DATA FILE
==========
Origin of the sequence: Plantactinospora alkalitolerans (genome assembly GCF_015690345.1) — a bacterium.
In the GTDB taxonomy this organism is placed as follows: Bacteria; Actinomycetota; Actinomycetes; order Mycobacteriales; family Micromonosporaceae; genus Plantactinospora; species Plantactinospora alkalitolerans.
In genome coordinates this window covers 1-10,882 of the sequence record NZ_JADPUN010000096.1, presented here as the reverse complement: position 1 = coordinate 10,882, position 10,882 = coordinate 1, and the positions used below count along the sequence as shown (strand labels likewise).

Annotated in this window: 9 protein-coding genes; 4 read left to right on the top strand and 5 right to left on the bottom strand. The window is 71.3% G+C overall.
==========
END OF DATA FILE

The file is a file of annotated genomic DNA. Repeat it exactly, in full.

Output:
Origin of the sequence: Plantactinospora alkalitolerans (genome assembly GCF_015690345.1) — a bacterium.
In the GTDB taxonomy this organism is placed as follows: Bacteria; Actinomycetota; Actinomycetes; order Mycobacteriales; family Micromonosporaceae; genus Plantactinospora; species Plantactinospora alkalitolerans.
In genome coordinates this window covers 1-10,882 of the sequence record NZ_JADPUN010000096.1, presented here as the reverse complement: position 1 = coordinate 10,882, position 10,882 = coordinate 1, and the positions used below count along the sequence as shown (strand labels likewise).

Annotated in this window: 9 protein-coding genes; 4 read left to right on the top strand and 5 right to left on the bottom strand. The window is 71.3% G+C overall.